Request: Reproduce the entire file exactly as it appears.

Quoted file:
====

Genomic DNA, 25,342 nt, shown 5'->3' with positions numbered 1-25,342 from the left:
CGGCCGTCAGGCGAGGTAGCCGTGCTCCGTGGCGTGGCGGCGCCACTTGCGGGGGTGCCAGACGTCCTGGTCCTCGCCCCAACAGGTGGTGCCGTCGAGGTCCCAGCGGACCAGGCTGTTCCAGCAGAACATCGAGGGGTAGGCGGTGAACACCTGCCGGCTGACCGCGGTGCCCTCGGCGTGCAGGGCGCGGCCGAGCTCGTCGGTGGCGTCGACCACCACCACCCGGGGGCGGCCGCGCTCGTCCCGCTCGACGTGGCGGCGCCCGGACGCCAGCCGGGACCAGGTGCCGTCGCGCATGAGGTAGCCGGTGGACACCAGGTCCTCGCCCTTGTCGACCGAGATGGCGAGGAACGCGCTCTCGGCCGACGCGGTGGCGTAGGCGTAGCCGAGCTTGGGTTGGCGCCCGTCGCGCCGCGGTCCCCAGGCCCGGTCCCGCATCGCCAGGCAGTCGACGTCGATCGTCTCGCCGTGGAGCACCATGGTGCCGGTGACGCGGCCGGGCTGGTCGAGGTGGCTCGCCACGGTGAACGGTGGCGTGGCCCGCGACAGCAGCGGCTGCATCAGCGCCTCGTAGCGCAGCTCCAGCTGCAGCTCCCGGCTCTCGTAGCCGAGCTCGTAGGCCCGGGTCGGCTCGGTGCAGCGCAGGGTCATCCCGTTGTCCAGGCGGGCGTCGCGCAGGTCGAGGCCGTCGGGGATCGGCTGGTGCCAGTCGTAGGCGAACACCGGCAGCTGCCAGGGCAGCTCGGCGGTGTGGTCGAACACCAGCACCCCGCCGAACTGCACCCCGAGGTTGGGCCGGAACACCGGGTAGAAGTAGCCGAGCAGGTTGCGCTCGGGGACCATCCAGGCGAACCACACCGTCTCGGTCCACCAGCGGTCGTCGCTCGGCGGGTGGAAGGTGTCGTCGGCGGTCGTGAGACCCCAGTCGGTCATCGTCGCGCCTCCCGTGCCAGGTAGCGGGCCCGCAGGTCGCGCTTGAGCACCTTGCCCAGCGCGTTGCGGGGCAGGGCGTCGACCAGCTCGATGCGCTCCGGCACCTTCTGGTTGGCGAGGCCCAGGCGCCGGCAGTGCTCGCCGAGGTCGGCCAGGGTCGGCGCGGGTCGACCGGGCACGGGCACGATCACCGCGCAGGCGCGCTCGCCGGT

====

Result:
Genomic DNA, 25,342 nt, shown 5'->3' with positions numbered 1-25,342 from the left:
CGGCCGTCAGGCGAGGTAGCCGTGCTCCGTGGCGTGGCGGCGCCACTTGCGGGGGTGCCAGACGTCCTGGTCCTCGCCCCAACAGGTGGTGCCGTCGAGGTCCCAGCGGACCAGGCTGTTCCAGCAGAACATCGAGGGGTAGGCGGTGAACACCTGCCGGCTGACCGCGGTGCCCTCGGCGTGCAGGGCGCGGCCGAGCTCGTCGGTGGCGTCGACCACCACCACCCGGGGGCGGCCGCGCTCGTCCCGCTCGACGTGGCGGCGCCCGGACGCCAGCCGGGACCAGGTGCCGTCGCGCATGAGGTAGCCGGTGGACACCAGGTCCTCGCCCTTGTCGACCGAGATGGCGAGGAACGCGCTCTCGGCCGACGCGGTGGCGTAGGCGTAGCCGAGCTTGGGTTGGCGCCCGTCGCGCCGCGGTCCCCAGGCCCGGTCCCGCATCGCCAGGCAGTCGACGTCGATCGTCTCGCCGTGGAGCACCATGGTGCCGGTGACGCGGCCGGGCTGGTCGAGGTGGCTCGCCACGGTGAACGGTGGCGTGGCCCGCGACAGCAGCGGCTGCATCAGCGCCTCGTAGCGCAGCTCCAGCTGCAGCTCCCGGCTCTCGTAGCCGAGCTCGTAGGCCCGGGTCGGCTCGGTGCAGCGCAGGGTCATCCCGTTGTCCAGGCGGGCGTCGCGCAGGTCGAGGCCGTCGGGGATCGGCTGGTGCCAGTCGTAGGCGAACACCGGCAGCTGCCAGGGCAGCTCGGCGGTGTGGTCGAACACCAGCACCCCGCCGAACTGCACCCCGAGGTTGGGCCGGAACACCGGGTAGAAGTAGCCGAGCAGGTTGCGCTCGGGGACCATCCAGGCGAACCACACCGTCTCGGTCCACCAGCGGTCGTCGCTCGGCGGGTGGAAGGTGTCGTCGGCGGTCGTGAGACCCCAGTCGGTCATCGTCGCGCCTCCCGTGCCAGGTAGCGGGCCCGCAGGTCGCGCTTGAGCACCTTGCCCAGCGCGTTGCGGGGCAGGGCGTCGACCAGCTCGATGCGCTCCGGCACCTTCTGGTTGGCGAGGCCCAGGCGCCGGCAGTGCTCGCCGAGGTCGGCCAGGGTCGGCGCGGGTCGACCGGGCACGGGCACGATCACCGCGCAGGCGCGCTCGCCGGT